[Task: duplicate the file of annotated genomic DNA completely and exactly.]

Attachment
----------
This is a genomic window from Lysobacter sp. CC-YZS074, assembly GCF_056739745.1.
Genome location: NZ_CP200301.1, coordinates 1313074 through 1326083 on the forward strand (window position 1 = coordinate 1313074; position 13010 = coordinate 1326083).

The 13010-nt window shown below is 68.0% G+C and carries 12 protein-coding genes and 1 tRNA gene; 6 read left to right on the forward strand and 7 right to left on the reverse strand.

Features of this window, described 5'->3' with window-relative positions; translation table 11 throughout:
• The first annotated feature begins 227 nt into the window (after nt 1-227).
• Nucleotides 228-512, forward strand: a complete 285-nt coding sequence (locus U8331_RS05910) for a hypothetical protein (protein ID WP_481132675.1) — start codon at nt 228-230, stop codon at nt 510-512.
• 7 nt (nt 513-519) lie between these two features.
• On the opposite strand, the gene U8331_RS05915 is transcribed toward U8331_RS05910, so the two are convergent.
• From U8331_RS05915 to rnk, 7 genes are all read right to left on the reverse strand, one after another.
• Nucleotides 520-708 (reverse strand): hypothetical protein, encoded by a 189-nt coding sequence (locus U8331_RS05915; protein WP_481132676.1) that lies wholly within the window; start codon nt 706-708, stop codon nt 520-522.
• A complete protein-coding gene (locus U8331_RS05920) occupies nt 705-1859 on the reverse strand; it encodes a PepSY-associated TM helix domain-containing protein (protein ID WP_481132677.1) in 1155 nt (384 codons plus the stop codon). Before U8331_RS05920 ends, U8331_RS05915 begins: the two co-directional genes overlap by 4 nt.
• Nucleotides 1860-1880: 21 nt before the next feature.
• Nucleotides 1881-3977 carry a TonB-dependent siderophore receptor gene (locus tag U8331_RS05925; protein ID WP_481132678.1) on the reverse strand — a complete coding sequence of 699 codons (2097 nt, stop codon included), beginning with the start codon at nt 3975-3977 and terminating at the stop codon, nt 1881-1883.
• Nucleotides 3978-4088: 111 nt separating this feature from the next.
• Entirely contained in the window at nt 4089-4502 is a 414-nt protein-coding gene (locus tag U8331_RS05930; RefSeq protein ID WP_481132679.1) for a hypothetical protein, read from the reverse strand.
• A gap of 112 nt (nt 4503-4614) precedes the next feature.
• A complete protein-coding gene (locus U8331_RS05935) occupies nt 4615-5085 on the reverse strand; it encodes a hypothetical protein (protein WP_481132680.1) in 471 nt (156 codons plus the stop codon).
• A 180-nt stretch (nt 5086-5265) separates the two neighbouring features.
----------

This is a genomic window from Lysobacter sp. CC-YZS074, assembly GCF_056739745.1.
Genome location: NZ_CP200301.1, coordinates 1313074 through 1326083 on the forward strand (window position 1 = coordinate 1313074; position 13010 = coordinate 1326083).

The 13010-nt window shown below is 68.0% G+C and carries 12 protein-coding genes and 1 tRNA gene; 6 read left to right on the forward strand and 7 right to left on the reverse strand.

Features of this window, described 5'->3' with window-relative positions; translation table 11 throughout:
• The first annotated feature begins 227 nt into the window (after nt 1-227).
• Nucleotides 228-512, forward strand: a complete 285-nt coding sequence (locus U8331_RS05910) for a hypothetical protein (protein ID WP_481132675.1) — start codon at nt 228-230, stop codon at nt 510-512.
• 7 nt (nt 513-519) lie between these two features.
• On the opposite strand, the gene U8331_RS05915 is transcribed toward U8331_RS05910, so the two are convergent.
• From U8331_RS05915 to rnk, 7 genes are all read right to left on the reverse strand, one after another.
• Nucleotides 520-708 (reverse strand): hypothetical protein, encoded by a 189-nt coding sequence (locus U8331_RS05915; protein WP_481132676.1) that lies wholly within the window; start codon nt 706-708, stop codon nt 520-522.
• A complete protein-coding gene (locus U8331_RS05920) occupies nt 705-1859 on the reverse strand; it encodes a PepSY-associated TM helix domain-containing protein (protein ID WP_481132677.1) in 1155 nt (384 codons plus the stop codon). Before U8331_RS05920 ends, U8331_RS05915 begins: the two co-directional genes overlap by 4 nt.
• Nucleotides 1860-1880: 21 nt before the next feature.
• Nucleotides 1881-3977 carry a TonB-dependent siderophore receptor gene (locus tag U8331_RS05925; protein ID WP_481132678.1) on the reverse strand — a complete coding sequence of 699 codons (2097 nt, stop codon included), beginning with the start codon at nt 3975-3977 and terminating at the stop codon, nt 1881-1883.
• Nucleotides 3978-4088: 111 nt separating this feature from the next.
• Entirely contained in the window at nt 4089-4502 is a 414-nt protein-coding gene (locus tag U8331_RS05930; RefSeq protein ID WP_481132679.1) for a hypothetical protein, read from the reverse strand.
• A gap of 112 nt (nt 4503-4614) precedes the next feature.
• A complete protein-coding gene (locus U8331_RS05935) occupies nt 4615-5085 on the reverse strand; it encodes a hypothetical protein (protein WP_481132680.1) in 471 nt (156 codons plus the stop codon).
• A 180-nt stretch (nt 5086-5265) separates the two neighbouring features.